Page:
By Mike Weland
After four years working with Bonners Ferry Family Medicine, a year with Kaniksu Health and personal disruptions of which COVID-19 was not the least, certified nurse practitioner Chris Kolobow, with nursing assistant Marcella Hilliard at his right side, opened the only private NP-C practice in Bonners Ferry this summer, offering residents a new option in their health care choices.
An NP-C is board certified the same as a physician’s assistant, or PA, but they can practice on their own and offer and everything a primary care physician can. The nurse practitioner most often has years more patient care experience than a PA, being required to certify and practice as a registered nurse before pursuing the extra training to acquire NP credentials.
For Chris, the majority of that nursing experience came working as a surgical nurse for 10 years in Maryland after becoming a registered nurse in 2005. Looking for a more quiet and safe place for their children, the family moved to Boise in 2012, but pined for trees, water and mountains, and found Bonners Ferry five years ago.
But while the pace of living was just what they expected, the long hours Chris spent working, not being home enough, put a strain on his homelife and his marriage ended. While adjusting to that, COVID-19 reared it’s ugly head, impacting all in the medical professions.
For Chris, the upheaval in both his personal and professional lives provided the impetus to take on the challenge of putting all his education, training and experience into establishing his own private practice, and in June he moved into office space he shares with chiropractor Dr. Ralf Schurmann at 6737 Cody Street, beneath Shelman Realty and with a big wooden Sasquatch keeping an eye on everything.
He accepts many types of health insurance, including Blue Cross, Regent, Medicare and more, and he’s still work to be able to accept more, a process, he said, that’s been the most difficult aspect of founding his own practice. He is accepting new patients, and he serves people from North Idaho and western Montana, offering both in-office visits and telehealth calls for those in more remote areas from where trips to town are rare, and his prices makes it possible even for those without health insurance to be seen with a typical visit costing $45.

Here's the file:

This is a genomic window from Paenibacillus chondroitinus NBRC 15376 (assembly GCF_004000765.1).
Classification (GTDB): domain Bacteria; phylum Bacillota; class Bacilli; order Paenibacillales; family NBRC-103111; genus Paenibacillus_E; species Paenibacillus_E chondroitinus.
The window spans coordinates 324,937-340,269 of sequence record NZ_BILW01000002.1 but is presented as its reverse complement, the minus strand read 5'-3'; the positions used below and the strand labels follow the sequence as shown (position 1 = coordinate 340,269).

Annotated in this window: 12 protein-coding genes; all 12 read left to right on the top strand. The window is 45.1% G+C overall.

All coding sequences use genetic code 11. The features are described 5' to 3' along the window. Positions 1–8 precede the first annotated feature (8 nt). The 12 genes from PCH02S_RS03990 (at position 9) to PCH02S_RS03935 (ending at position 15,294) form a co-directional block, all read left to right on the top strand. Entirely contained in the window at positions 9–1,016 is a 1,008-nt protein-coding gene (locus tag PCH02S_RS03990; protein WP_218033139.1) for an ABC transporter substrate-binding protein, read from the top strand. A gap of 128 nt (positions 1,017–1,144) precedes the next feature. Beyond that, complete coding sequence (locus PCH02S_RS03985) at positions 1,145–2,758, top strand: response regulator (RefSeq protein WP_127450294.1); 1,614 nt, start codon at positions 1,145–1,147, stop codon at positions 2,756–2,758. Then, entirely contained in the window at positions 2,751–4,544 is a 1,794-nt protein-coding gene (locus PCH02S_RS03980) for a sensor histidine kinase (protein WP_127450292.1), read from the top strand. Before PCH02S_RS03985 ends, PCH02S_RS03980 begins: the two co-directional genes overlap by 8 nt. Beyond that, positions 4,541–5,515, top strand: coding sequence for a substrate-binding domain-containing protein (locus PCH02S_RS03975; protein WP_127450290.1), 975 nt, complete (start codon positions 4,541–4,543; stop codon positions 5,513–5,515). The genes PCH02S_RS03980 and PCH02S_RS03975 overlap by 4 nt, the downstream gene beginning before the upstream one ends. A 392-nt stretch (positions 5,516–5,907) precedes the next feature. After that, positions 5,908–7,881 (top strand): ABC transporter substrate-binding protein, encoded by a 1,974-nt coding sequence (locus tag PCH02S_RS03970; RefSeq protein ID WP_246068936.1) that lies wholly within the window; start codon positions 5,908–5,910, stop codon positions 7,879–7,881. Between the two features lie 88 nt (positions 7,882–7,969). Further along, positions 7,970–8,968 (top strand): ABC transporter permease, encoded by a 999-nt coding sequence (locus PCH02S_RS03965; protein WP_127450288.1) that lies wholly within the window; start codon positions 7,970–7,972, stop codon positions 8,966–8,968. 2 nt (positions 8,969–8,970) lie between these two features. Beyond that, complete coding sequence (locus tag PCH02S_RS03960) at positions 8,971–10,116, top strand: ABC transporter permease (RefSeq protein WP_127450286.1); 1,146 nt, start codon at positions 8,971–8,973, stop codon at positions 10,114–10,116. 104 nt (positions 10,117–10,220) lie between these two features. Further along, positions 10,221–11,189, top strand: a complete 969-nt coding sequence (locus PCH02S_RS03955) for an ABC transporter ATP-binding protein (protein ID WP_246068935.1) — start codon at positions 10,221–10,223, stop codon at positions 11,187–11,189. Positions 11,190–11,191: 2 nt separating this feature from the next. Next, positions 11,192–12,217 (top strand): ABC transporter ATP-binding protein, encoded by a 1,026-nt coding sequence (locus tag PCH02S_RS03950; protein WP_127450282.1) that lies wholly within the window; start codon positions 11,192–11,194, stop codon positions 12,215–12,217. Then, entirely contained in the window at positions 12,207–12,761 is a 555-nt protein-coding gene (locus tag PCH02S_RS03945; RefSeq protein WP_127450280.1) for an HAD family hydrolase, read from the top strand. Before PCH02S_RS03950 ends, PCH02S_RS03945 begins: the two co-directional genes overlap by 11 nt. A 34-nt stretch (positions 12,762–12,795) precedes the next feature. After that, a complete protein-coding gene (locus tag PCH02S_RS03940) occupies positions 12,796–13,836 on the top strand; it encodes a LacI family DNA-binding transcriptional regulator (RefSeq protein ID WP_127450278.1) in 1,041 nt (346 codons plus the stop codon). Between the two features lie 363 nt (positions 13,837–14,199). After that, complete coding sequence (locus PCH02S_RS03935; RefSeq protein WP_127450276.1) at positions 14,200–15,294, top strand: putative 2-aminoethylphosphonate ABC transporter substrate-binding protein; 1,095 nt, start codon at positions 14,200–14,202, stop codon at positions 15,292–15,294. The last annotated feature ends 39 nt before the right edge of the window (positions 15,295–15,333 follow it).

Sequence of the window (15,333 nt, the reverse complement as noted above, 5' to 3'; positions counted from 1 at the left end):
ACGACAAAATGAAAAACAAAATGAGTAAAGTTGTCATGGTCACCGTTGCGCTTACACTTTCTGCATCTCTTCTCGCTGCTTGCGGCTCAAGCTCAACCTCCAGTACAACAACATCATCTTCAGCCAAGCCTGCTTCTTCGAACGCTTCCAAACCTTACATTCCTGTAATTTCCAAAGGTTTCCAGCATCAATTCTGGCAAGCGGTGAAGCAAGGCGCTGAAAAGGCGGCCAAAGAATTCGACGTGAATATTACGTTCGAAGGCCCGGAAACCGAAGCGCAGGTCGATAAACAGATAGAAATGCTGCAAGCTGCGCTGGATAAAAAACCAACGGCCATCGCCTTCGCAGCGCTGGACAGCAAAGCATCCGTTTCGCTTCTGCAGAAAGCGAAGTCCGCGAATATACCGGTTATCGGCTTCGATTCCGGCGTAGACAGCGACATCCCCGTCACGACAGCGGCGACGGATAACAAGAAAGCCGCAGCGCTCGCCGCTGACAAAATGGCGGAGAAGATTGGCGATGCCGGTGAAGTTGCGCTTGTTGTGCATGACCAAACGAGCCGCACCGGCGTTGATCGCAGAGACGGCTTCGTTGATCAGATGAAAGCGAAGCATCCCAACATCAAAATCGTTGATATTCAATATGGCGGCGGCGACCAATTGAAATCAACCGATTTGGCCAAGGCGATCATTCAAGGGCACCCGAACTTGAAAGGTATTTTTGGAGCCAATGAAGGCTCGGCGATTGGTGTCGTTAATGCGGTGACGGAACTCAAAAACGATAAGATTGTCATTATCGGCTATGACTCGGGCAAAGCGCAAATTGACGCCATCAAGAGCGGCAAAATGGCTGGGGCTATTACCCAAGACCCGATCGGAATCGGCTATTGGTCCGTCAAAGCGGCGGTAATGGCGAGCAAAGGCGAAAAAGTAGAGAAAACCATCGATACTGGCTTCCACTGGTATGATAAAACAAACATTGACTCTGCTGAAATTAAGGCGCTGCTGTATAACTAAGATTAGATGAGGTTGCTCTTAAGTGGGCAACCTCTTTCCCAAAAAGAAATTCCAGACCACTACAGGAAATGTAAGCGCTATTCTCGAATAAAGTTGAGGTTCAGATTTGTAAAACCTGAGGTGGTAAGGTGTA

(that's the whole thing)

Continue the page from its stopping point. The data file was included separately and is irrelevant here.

Coming from a nursing background instead of the medical backgrounds of physicians and PAs, nurse practitioners, Chris said, tend to be more patient-oriented and holistic in their approach to treatment.
In person, by phone or via his website, https://www.ckolobownp.com, which offers each patient a portal for telehealth services, Chris Kolobow, NP-C is ready to help.
“When a patient comes in or seeks help, I want to learn, and I will spend time to listen,” he said. “I find that few physicians actually listen, and I buck that trend. I listen to your concerns and considerations and needs and offer you my best advice. But it’s your life and your choices, and if my advice doesn’t fit your needs or your lifestyle, we can work together to find a solution that fits better.”
New patients are welcome and walk-ins aren’t turned away, but it’s always best to call ahead, (208) 267-2225, to make sure your wait won’t be too long.
His office is open from 9 a.m. to 5 p.m. Tuesdays, Wednesdays and Fridays and he plans to expand hours as his practice grows.
“If you want to be heard by someone who’s interested in you, this might be your right place,” Chris said.